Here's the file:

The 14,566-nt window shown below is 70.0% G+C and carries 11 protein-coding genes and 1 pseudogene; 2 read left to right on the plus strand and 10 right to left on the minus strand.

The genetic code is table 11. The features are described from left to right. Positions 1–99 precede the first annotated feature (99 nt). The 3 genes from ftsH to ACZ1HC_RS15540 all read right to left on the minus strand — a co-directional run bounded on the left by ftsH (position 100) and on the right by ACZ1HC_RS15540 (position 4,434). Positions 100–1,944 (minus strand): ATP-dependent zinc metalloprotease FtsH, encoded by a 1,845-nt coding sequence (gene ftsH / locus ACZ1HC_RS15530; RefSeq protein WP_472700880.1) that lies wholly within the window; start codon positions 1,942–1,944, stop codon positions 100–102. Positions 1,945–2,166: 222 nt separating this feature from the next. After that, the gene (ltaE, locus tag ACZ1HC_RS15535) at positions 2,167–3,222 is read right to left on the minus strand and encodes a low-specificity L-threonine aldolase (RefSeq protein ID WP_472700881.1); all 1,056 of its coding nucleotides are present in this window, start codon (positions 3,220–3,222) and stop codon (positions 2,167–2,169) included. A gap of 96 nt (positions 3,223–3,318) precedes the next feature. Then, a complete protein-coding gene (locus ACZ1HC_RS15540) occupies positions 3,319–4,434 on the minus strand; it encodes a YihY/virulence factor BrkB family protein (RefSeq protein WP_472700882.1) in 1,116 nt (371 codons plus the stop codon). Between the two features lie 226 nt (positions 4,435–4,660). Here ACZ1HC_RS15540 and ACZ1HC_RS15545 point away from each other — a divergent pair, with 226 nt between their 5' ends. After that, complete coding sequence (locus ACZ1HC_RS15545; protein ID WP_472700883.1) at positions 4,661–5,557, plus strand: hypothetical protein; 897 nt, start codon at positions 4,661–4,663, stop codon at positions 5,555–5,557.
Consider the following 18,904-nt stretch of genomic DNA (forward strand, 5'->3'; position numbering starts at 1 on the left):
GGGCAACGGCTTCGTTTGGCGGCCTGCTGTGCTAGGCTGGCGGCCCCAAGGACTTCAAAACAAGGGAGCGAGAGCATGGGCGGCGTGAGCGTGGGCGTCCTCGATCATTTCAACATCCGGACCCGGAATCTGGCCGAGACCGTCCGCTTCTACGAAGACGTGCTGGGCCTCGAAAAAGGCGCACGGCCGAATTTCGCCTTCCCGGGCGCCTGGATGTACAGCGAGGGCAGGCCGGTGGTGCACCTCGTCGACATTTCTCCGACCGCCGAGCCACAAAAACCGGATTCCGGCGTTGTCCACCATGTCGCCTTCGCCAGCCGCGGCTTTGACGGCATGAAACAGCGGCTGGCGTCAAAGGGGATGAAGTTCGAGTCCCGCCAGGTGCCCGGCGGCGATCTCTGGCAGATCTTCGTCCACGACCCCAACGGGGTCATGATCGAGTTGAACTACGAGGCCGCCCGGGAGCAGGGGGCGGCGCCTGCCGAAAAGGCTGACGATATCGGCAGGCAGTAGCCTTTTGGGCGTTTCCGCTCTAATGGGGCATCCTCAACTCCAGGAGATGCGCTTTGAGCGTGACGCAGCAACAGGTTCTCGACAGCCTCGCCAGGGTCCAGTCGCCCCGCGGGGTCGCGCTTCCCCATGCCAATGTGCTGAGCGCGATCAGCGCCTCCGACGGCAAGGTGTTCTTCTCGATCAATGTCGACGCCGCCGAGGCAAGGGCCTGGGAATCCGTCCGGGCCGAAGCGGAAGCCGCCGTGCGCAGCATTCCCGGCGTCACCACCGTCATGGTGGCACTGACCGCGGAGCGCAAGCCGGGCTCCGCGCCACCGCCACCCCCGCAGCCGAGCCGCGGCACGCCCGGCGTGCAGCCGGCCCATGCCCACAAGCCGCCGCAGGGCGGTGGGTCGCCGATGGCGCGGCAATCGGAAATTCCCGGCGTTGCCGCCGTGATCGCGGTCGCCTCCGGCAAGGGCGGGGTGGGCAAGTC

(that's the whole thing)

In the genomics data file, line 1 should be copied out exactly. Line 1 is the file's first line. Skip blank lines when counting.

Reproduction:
The 14,566-nt window shown below is 70.0% G+C and carries 11 protein-coding genes and 1 pseudogene; 2 read left to right on the plus strand and 10 right to left on the minus strand.